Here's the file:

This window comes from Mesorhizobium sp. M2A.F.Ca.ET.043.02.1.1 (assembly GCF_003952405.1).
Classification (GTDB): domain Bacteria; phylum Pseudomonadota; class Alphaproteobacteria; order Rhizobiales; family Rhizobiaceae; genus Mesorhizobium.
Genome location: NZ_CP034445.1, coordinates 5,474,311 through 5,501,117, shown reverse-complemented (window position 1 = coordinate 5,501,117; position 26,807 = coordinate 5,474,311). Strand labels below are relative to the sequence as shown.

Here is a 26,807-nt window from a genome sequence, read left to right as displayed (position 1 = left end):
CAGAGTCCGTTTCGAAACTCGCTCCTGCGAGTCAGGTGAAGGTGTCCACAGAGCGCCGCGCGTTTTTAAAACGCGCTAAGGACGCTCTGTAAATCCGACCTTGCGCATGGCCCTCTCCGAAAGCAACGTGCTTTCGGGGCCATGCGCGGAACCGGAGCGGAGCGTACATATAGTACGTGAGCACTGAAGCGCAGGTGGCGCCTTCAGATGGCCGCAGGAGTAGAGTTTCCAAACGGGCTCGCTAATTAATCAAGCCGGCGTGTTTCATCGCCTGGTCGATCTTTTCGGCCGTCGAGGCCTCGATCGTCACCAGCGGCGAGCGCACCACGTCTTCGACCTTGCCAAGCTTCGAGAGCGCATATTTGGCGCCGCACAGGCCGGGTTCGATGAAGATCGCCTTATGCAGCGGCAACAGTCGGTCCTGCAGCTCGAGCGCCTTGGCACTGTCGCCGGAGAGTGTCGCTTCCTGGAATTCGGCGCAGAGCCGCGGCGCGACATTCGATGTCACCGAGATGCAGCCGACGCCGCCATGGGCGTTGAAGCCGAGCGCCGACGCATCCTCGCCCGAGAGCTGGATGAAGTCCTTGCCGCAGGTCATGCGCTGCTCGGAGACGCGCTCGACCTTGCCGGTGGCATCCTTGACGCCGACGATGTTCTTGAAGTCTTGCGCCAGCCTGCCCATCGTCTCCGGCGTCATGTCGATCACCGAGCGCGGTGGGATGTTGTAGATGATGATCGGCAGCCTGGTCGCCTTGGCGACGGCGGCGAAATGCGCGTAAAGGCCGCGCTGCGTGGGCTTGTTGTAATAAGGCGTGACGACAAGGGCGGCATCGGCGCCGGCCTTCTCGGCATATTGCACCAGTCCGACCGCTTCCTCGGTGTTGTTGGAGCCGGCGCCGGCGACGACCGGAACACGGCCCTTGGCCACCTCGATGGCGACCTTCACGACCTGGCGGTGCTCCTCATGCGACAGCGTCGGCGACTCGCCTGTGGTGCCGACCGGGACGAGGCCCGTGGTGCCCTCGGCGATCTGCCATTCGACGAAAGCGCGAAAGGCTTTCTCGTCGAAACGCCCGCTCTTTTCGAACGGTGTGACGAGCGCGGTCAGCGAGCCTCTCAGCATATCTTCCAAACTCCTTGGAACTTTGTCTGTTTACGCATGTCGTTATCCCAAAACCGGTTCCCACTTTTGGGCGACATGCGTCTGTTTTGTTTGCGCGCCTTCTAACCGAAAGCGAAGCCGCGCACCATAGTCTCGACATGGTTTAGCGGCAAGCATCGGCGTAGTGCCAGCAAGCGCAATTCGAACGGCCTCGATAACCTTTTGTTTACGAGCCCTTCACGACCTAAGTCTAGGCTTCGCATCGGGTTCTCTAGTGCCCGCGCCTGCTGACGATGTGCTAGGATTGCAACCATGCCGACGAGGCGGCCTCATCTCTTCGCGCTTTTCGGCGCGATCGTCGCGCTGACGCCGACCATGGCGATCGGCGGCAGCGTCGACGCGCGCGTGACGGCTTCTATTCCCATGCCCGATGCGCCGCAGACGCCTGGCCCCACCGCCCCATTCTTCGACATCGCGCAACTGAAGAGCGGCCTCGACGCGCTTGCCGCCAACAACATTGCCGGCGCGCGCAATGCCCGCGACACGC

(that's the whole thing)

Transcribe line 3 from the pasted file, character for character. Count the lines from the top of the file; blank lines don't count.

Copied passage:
Genome location: NZ_CP034445.1, coordinates 5,474,311 through 5,501,117, shown reverse-complemented (window position 1 = coordinate 5,501,117; position 26,807 = coordinate 5,474,311). Strand labels below are relative to the sequence as shown.